When you are out observing on the gemba, do something to help them. If you do, people will come to expect that you can help them and will look forward to seeing you again on the gemba.
– Taiichi Ohno
I briefly introduced you to the concept of the gemba earlier in this book. The definition is “the real place” or “where value is created” – so the production floor in a manufacturing company a surgical ward in a hospital, and so forth.
Traditional business gurus talk about MBWA – management by walking around. What is that, really? Wandering around for what reason? What does that accomplish besides perhaps provoking some fear?
Walking the gemba is different. Go to where value is being created, and do more than just walk. Observe the process. What is the ideal state? What is the standard? Is there a problem? What is causing the gap between ideal or standard and the current state? Does the area manager see the same things you do? Challenge the process. Respect your team by helping them see the gemba the way you are, and listen to them describe what they are seeing.
Use the gemba walk as a daily method to observe the process, identify areas for improvement, support kaizen, and mentor others. During problem solving, the team should be at the gemba observing the problem, not in a conference room discussing it.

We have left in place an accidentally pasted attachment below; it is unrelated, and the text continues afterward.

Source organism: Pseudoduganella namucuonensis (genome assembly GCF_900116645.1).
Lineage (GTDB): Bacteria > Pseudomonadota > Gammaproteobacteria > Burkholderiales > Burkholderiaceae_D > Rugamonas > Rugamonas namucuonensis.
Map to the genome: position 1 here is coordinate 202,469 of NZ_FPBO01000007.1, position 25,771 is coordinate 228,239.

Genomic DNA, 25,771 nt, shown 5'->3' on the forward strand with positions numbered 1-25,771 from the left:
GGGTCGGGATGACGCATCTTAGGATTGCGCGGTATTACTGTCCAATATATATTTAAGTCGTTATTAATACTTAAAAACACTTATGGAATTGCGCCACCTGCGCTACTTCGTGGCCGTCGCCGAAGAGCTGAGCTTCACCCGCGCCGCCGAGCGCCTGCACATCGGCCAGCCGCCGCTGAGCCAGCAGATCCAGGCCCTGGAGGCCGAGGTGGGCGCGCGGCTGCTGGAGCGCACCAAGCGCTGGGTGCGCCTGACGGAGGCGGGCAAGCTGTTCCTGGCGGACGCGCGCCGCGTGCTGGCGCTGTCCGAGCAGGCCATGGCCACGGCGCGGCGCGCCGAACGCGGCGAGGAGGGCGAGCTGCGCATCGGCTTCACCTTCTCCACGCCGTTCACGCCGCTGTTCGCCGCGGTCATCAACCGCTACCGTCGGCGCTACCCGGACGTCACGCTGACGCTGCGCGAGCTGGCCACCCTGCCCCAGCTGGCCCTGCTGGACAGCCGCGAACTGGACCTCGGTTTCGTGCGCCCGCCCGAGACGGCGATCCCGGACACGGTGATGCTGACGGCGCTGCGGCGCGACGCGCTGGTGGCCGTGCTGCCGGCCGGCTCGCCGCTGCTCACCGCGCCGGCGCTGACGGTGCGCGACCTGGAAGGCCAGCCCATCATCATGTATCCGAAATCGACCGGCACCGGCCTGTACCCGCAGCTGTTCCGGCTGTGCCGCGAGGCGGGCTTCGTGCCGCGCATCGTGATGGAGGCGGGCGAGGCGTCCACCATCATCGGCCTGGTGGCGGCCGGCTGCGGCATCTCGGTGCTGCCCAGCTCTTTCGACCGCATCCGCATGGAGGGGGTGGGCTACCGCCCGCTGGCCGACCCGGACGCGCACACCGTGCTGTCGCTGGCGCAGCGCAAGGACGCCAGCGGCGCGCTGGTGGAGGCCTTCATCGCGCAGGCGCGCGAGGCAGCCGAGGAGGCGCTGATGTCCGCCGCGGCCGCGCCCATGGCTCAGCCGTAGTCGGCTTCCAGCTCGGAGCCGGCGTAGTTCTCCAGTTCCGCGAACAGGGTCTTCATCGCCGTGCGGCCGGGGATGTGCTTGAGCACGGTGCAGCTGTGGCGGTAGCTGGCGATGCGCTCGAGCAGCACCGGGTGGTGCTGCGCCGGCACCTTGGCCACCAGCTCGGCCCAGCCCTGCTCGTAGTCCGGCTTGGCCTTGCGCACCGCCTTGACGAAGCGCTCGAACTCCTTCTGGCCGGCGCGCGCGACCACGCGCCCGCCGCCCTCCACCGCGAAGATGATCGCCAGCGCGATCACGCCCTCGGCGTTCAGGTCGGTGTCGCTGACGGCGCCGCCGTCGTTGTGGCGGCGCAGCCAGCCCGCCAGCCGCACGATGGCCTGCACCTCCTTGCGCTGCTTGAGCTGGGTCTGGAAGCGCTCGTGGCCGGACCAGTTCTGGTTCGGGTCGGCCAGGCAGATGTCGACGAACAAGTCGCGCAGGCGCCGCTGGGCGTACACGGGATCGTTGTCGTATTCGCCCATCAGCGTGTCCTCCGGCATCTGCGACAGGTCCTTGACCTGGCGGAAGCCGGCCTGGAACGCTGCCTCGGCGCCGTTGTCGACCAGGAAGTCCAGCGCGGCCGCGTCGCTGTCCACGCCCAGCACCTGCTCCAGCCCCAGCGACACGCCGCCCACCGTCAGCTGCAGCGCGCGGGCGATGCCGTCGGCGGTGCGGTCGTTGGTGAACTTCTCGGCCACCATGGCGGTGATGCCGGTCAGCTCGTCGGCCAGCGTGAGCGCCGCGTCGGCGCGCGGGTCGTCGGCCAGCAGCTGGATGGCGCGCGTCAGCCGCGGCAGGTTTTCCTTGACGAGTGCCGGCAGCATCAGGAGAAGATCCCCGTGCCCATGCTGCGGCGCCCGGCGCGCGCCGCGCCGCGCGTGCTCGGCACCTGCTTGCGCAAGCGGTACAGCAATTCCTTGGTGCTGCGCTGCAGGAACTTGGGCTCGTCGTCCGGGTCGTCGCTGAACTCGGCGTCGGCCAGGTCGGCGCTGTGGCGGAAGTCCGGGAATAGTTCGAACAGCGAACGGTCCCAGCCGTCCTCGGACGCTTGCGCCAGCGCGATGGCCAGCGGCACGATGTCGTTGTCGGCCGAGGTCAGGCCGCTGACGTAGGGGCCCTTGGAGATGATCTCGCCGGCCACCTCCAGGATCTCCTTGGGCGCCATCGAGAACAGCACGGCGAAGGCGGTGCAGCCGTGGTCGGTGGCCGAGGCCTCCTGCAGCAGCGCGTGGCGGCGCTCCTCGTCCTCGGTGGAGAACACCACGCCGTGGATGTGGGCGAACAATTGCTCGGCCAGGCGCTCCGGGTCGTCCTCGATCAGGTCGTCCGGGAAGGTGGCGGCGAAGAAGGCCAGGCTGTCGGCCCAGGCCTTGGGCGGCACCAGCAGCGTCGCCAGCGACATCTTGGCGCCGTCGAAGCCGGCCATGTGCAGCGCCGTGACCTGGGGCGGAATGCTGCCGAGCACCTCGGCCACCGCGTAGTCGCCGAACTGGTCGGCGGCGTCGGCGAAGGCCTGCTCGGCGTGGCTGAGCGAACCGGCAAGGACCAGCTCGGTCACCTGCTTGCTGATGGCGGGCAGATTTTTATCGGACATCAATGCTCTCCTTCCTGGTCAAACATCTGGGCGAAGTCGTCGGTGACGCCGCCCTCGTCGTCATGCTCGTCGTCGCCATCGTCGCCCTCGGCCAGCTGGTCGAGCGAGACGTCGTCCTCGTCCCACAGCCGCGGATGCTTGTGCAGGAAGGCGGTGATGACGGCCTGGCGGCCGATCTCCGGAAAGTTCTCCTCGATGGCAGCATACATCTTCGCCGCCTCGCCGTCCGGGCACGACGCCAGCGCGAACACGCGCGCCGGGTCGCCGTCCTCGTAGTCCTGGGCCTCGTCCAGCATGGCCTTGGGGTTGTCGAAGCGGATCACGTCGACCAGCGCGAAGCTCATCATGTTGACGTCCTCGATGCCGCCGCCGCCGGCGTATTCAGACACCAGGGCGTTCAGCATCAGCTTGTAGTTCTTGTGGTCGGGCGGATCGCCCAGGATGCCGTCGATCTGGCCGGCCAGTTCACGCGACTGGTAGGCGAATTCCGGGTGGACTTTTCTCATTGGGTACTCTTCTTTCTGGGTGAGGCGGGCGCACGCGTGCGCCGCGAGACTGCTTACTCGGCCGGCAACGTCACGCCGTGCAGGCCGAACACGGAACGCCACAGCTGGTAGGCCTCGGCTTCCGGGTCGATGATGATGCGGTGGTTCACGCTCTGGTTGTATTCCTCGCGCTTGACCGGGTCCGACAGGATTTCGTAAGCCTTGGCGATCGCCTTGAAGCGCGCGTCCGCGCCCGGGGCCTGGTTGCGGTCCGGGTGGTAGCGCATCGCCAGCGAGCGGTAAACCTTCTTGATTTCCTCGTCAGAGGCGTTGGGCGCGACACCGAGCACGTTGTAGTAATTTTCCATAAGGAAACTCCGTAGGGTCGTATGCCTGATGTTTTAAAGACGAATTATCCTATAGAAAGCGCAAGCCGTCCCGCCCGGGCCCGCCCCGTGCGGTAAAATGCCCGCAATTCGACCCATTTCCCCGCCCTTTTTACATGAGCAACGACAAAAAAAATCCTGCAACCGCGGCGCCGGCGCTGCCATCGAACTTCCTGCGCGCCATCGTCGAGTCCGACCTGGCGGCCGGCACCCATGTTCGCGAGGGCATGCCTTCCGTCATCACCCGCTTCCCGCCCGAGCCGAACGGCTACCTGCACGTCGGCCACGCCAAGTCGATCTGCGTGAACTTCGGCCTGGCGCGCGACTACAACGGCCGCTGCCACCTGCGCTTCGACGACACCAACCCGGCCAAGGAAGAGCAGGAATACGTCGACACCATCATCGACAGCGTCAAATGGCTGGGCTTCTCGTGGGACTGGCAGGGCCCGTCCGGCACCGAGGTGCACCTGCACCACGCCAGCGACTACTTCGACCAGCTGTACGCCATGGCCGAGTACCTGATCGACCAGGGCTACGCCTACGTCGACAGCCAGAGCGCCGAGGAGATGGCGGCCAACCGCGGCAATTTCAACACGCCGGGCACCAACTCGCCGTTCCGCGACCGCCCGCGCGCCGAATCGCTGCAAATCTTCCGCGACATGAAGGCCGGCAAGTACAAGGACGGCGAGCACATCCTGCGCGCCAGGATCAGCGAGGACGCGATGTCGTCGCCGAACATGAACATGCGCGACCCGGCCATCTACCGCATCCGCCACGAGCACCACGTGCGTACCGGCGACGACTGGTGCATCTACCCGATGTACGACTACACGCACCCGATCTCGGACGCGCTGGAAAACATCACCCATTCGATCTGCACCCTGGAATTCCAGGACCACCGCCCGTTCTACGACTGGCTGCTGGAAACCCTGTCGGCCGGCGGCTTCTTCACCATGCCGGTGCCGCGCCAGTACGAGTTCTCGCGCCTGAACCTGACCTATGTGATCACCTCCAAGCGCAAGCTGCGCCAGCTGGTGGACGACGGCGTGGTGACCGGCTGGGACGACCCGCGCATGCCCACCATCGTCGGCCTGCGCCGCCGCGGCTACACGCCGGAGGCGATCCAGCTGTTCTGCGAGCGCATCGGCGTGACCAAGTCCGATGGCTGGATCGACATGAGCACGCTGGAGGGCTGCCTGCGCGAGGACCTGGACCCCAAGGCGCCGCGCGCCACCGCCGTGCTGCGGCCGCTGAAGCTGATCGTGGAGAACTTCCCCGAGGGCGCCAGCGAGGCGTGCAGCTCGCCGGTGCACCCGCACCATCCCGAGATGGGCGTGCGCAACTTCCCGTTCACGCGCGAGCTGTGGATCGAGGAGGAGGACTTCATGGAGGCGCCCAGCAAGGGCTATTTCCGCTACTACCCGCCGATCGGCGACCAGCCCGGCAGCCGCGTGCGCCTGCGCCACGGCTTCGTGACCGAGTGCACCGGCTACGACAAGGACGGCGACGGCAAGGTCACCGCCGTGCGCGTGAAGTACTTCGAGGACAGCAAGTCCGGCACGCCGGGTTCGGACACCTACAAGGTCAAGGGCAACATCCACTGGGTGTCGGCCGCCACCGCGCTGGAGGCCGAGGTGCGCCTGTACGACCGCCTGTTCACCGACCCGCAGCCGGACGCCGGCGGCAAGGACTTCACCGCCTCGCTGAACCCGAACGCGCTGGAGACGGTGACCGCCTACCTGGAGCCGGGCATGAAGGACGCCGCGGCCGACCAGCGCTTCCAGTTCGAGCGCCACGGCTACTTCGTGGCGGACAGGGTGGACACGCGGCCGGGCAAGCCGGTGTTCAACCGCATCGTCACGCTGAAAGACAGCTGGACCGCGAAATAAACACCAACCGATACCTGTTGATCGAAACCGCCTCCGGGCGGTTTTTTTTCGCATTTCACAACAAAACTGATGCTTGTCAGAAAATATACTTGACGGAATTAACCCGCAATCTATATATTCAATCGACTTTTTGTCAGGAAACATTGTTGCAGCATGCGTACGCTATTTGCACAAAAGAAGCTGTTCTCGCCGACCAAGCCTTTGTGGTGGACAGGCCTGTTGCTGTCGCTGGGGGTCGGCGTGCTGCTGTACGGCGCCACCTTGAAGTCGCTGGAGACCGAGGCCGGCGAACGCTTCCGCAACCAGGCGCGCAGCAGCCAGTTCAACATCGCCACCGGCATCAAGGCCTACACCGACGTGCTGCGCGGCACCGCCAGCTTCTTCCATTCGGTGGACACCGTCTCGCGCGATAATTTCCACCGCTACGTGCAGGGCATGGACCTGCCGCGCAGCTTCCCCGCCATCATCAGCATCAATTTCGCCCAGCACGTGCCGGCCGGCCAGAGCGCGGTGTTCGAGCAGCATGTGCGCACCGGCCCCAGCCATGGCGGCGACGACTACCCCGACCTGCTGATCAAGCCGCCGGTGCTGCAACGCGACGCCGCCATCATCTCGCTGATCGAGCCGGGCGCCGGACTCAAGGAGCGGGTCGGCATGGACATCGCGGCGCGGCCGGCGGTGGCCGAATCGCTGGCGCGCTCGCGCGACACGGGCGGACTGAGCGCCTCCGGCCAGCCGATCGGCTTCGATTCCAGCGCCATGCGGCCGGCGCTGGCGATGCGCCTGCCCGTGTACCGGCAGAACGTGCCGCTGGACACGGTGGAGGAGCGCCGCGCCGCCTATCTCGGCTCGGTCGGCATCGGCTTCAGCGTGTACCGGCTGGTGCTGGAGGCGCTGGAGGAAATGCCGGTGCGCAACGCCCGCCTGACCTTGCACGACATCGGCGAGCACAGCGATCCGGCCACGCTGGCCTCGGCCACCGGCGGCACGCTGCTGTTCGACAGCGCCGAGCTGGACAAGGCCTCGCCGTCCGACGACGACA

In many Lean organizations you will also see managers, executives, and even presidents, with their desks at the gemba. This way they can observe it throughout the day. As I described earlier with how my own team decided to put our offices on the second floor of a new building, there are potential downsides. Our production operators and supervisors were growing rapidly, becoming independent and confident in their capabilities. We felt that by having our executive team on the shop floor we could stymie that growth, which wouldn’t be respecting people.
However consider what I witnessed at the Sheraton Hongqiao in Shanghai a few years ago. As I walked into the bustling lobby of this large hotel in one of the world’s largest cities, on the side was a desk with a man working. The sign on the desk said “General Manager.” It was Thomas Mueller, and he’d work from that desk most of the day, able to directly observe perhaps the key gemba of his operation. He welcomed questions from guests, and if he had to leave for a few minutes his assistant took over. This probably wasn’t the most productive location, but for him it was the most valuable.
Get out of the office or conference room and go and see what is happening where value is being created. And perhaps a question: where is your gemba at home or in your personal life? How can you observe it more mindfully?